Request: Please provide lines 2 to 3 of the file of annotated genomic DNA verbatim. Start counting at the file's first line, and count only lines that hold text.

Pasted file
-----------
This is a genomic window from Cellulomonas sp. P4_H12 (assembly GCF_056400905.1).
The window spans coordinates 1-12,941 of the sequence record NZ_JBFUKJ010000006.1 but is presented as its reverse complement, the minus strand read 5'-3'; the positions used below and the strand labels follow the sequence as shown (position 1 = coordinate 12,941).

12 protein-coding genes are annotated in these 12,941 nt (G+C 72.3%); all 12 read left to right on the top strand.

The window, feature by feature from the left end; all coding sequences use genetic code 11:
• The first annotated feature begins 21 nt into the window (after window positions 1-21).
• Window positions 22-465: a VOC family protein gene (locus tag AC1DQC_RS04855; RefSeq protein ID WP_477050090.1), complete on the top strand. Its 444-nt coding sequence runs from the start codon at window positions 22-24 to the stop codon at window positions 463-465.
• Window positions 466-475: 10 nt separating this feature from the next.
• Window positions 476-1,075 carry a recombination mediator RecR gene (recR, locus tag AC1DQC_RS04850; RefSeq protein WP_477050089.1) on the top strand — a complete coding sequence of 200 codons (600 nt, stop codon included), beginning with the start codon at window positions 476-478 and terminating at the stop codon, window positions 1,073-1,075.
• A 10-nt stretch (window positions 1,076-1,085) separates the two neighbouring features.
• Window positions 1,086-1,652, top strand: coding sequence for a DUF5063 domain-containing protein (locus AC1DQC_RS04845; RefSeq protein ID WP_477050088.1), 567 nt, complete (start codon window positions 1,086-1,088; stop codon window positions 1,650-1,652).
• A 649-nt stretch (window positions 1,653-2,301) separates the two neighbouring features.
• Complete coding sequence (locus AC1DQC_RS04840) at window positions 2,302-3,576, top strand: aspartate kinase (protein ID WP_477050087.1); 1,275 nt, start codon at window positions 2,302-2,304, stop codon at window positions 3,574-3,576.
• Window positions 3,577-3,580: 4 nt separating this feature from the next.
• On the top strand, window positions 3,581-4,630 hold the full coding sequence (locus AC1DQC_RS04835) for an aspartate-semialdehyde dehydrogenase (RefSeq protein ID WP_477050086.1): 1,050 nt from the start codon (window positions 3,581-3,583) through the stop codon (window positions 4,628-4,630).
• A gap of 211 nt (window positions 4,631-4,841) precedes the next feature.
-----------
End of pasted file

The window spans coordinates 1-12,941 of the sequence record NZ_JBFUKJ010000006.1 but is presented as its reverse complement, the minus strand read 5'-3'; the positions used below and the strand labels follow the sequence as shown (position 1 = coordinate 12,941).

12 protein-coding genes are annotated in these 12,941 nt (G+C 72.3%); all 12 read left to right on the top strand.